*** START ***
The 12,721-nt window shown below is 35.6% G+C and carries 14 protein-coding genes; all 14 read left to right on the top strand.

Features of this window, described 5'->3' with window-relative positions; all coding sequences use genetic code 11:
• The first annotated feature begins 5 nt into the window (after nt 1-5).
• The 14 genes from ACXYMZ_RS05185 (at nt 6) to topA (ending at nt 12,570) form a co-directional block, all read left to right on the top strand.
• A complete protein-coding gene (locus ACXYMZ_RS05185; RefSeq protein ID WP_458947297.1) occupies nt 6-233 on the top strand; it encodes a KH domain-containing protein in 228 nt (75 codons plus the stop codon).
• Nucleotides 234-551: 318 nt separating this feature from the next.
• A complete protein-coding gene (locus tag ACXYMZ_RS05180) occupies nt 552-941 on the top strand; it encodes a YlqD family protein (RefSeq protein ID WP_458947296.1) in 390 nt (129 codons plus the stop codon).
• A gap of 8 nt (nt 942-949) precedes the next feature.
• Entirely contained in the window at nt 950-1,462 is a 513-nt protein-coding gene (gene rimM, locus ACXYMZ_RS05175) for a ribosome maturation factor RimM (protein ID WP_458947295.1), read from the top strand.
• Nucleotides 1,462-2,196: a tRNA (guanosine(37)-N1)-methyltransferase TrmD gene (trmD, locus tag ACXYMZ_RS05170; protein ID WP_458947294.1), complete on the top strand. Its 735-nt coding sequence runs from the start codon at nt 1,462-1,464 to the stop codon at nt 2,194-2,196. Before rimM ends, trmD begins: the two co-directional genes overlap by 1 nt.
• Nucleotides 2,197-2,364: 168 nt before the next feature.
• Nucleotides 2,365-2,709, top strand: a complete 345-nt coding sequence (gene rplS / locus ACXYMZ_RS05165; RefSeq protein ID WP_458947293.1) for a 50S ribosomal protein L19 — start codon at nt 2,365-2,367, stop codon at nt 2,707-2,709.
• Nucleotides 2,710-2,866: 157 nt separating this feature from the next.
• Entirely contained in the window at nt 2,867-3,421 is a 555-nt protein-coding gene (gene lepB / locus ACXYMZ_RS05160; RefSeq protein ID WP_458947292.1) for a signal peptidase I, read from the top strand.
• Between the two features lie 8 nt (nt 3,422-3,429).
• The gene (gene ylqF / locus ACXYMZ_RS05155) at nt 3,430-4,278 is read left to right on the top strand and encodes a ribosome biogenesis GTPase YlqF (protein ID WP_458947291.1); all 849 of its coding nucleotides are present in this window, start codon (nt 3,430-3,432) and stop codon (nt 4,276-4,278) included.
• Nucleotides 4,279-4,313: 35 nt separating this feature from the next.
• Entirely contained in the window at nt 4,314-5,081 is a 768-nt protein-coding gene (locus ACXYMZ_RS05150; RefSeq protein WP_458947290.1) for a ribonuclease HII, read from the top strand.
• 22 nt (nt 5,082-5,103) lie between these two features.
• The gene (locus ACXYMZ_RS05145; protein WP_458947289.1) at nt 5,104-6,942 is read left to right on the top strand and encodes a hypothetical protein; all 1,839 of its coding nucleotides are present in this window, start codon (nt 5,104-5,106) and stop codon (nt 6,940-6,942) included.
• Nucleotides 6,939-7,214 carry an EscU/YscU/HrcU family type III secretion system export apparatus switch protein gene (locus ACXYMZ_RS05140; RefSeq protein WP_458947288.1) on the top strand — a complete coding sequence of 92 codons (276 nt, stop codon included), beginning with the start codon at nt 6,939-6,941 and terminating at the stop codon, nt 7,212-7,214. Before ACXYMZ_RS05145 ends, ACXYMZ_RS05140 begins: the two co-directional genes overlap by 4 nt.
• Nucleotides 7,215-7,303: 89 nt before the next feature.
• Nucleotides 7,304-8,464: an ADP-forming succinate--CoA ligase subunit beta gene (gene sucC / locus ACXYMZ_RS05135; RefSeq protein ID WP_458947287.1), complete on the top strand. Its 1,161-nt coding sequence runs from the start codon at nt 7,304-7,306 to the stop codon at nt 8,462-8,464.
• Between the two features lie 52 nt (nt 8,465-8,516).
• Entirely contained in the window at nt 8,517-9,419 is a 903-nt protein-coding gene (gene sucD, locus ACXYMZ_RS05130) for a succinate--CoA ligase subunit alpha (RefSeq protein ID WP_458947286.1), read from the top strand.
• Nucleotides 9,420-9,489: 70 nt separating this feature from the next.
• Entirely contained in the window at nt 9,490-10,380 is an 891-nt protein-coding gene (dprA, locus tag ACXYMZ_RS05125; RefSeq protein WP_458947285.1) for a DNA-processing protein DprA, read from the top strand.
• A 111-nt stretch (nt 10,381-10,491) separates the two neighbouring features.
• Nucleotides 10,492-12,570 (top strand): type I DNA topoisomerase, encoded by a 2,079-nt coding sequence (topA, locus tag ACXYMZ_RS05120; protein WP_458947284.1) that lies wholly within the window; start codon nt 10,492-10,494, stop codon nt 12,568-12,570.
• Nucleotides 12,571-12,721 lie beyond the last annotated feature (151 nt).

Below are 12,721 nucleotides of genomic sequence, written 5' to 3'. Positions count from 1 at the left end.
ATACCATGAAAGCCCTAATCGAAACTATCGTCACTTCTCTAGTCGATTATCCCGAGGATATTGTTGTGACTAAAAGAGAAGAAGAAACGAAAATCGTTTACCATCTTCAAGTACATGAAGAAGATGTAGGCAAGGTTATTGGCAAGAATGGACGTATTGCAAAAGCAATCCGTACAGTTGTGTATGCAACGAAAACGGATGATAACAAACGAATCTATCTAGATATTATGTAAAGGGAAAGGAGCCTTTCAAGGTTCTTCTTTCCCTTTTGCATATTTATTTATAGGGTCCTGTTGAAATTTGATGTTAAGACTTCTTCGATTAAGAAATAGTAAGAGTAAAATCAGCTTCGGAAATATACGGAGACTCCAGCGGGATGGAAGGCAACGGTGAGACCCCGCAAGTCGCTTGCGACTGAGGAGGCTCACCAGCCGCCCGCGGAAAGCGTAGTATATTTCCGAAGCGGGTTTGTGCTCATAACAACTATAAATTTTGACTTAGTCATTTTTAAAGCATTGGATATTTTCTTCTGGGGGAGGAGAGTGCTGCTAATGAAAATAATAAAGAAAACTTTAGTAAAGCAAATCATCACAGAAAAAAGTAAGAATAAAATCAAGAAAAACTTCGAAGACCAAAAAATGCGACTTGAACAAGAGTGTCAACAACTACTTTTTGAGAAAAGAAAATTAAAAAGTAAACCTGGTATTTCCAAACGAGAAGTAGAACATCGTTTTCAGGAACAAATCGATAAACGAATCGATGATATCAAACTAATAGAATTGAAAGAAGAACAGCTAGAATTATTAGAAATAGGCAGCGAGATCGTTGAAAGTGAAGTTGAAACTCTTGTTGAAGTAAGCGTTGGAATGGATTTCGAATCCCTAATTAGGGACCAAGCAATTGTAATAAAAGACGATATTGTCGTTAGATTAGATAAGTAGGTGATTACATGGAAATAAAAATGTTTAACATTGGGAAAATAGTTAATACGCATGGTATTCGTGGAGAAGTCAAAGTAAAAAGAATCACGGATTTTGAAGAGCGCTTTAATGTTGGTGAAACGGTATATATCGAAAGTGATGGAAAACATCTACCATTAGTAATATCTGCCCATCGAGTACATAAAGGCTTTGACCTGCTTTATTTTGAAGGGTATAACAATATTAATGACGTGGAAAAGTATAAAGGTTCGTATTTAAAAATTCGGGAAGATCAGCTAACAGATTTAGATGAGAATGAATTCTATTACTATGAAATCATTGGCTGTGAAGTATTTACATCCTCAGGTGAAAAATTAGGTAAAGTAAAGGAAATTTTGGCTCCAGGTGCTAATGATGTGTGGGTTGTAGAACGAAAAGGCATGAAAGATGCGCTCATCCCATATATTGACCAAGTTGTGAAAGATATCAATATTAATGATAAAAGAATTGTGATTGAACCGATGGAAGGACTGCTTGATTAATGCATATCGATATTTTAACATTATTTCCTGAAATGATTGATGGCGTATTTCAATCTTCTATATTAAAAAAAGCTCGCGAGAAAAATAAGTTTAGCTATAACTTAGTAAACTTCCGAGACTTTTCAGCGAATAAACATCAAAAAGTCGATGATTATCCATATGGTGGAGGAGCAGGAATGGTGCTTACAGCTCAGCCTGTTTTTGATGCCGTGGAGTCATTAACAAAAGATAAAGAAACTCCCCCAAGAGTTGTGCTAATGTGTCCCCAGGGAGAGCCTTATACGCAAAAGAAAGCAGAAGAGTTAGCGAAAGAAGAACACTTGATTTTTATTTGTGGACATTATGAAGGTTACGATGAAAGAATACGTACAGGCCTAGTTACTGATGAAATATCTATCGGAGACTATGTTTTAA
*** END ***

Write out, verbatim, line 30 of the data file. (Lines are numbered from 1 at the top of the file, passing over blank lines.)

• Nucleotides 12,571-12,721 lie beyond the last annotated feature (151 nt).